By Brian Turk
By Drew AIles
By Taylor Boylston
By Bree Davies
By Emerald O'Brien
By Gina Tron
By Jon Solomon
Macnichol knows what he's talking about when it comes to capitalizing on the Samples name as a solo act. After hitting the road alone, reality quickly slapped him upside the head. "When I released my first solo album," he recalls, "I had a plan to hit all the same spots where two years before, the Samples were huge. I hired a publicist and got amazing reviews, even front-page reviews in the college papers and stuff, saying how great the CD was, and 'Don't miss the former drummer for the Samples.' So I was really pumped for the tour. I would get to these towns and, literally, like five people would come down. And of the five, four of them would be drummers, going, 'Dude, when are you getting back on the drums?'"
Understandably, Macnichol says his road days are in the rearview. Now, when he's not filling the role of Mr. Mom for his two kids, he's assuming the role of Mr. Anonymous -- at least, that's the name of his latest project. A series of recordings from sessions at Cutty Ranks's studio in Kingston, Jamaica, it will feature Ranks, Sly Dunbar, Robbie Shakespeare, Bounty Killer and Black Uhuru's Michael Rose, who sang on Macnichol's last record, Cool & Easy.
"Basically, I'm working with all of the musicians who were kind of my heroes growing up," Macnichol offers. "The style of the new album is very dancehall, very kind of hip-hop, sort of electronica and kind of a mix of dub music."
These days the Samples are mostly a memory for Macnichol. Seven years after leaving the group, he insists he's not interested in "slinging mud," as he puts it. But when the subject comes up of his former bandmate's infamous plea for financial aid -- the singer led an effort to solicit $50 contributions from fans in exchange for a special Lifetime Tour Pass (Backwash, May 29, 2003) -- he can't stifle his opinion.
"I hate to say it, but I think it's the most nauseating thing I've ever seen," Macnichol says. "I think there's been so many aspects of destroying the Samples legacy, it's ridiculous. For the amount of times that Sean would sit on the stage and complain about our record company to 500 kids who were really just down there to hear our songs.... There was a long stint where he was just complaining about Dave Matthews and how Dave Matthews owes all of his success to the Samples and that we've never gotten paid back. I've had so many friends or even just fans who have e-mailed me personally just to say how ridiculous and embarrassing the stage antics were.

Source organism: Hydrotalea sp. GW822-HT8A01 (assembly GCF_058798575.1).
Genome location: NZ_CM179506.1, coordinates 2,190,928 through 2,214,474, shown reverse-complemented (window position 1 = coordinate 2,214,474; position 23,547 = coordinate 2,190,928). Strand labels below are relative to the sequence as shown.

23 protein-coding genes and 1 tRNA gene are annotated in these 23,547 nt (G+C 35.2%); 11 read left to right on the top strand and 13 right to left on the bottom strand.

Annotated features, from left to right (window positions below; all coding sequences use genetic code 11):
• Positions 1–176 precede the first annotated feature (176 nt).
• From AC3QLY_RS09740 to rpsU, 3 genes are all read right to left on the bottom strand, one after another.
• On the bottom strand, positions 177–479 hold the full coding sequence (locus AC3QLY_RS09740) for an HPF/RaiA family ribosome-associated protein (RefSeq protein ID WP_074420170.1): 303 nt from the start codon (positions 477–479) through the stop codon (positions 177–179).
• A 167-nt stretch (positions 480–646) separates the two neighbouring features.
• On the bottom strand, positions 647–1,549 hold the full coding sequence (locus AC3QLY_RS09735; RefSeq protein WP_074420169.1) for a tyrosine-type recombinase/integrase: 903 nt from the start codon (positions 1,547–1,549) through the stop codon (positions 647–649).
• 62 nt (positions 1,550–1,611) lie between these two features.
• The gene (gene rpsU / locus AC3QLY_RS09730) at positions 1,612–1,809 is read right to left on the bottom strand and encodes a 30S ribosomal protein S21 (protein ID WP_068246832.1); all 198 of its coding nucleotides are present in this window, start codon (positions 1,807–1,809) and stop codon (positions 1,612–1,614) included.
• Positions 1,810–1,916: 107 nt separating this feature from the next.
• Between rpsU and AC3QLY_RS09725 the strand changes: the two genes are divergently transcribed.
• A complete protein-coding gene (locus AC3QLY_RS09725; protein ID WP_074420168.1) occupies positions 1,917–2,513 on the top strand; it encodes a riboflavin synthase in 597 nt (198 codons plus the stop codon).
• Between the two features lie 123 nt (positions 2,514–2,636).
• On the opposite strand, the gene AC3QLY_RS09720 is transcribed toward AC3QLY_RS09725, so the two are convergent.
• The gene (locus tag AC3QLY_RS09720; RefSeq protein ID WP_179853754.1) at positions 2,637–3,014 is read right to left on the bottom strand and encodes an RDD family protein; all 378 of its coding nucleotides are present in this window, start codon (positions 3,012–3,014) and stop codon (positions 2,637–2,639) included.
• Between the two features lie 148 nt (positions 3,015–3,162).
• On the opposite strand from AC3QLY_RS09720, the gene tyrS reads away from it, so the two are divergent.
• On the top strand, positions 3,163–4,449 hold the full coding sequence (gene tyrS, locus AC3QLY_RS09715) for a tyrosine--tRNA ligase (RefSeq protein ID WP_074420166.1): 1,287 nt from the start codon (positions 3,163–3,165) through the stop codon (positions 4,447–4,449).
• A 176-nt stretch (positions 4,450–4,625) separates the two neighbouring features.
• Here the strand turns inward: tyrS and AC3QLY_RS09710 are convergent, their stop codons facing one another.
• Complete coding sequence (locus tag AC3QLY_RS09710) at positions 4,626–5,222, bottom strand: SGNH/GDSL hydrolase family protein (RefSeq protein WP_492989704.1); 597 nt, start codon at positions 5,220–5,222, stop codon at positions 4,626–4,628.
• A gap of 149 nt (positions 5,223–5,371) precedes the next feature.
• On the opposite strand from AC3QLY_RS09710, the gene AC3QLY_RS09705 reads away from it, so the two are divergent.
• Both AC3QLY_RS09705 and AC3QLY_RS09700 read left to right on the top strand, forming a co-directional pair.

"And just the thing of asking the fans for money," he continues. "First of all, the basis for that -- a friend of mine e-mailed me the letter he sent to the fans -- was all lies. Like, he was claiming that he'd never made a dime during the entire existence of the Samples. It was just a bunch of bullshit. And then to take the money that people had donated to keep the band on the road, and then the Samples come through town in, like, a 2004 Prevost top-of-the-line tour bus, with a crew of like five people? It's a joke. That's the problem I had since day one, of them never willing to rough it. It's like, if you're that down and out and you make eight thousand bucks off your fans, save that money. Get in a van and make money to maybe pay those people back or something, but don't cruise around in a high-end bus. They got a lot of e-mails and complaints after that went down. The whole thing was just embarrassing, man."
But Macnichol claims he's not that bummed with Kelly. After running across Roberts's original column (Feedback, September 18, 1997) on the Internet, he just wanted to set the record straight.
"Honestly, I definitely wish him the best," he says. "We had our experiences, we had our ups and downs, and the past is the past, man. I certainly don't wish him any bad. The biggest thing I wish for him is peace of mind. I hope he gets to the point where he's really happy as an artist. And maybe if he is that way with the new band, then more power to him."
Dave Wakeling, another artist who appears on the upcoming Mr. Anonymous record, was once a member of the English Beat, a band that VH1 recently tried to reunite -- unsuccessfully. Is there any possibility of the original Samples lineup reconvening at some point?
"No, I don't think so," Macnichol says. "Definitely not for me."
Next week: Sean Kelly responds.
Upbeats and beatdowns: On Friday, September 17, Joy Jackson, Hemi Cuda, the Railbenders and Buckwild get to stompin' at Herman's Hideaway; the Scott Julsen Band, Askimbo and Paint add color to the Soiled Dove; Forecast, Ghost Buffalo, Labrador Hip and Git Some jump off the hi-dive; Core of the Earth, More Than Human and Audio Dream Sister enter the Lion's Lair; Crispy Critters and Haymaker hit Cricket on the Hill; and 802, Chronophonic, Battery Park, the Fray and Rachel's Playpen challenge the senses at "Feel the Music," a benefit for abused deaf women and children at the Gothic Theatre. Then on Saturday, September 18, at Herman's Hideaway, Rubber Planet, Esovae and Shards of Seven welcome Rexway back after a brief hiatus; and the Dinnermints stop by the hi-dive for this month's edition of Radio 1190's Local Takeover.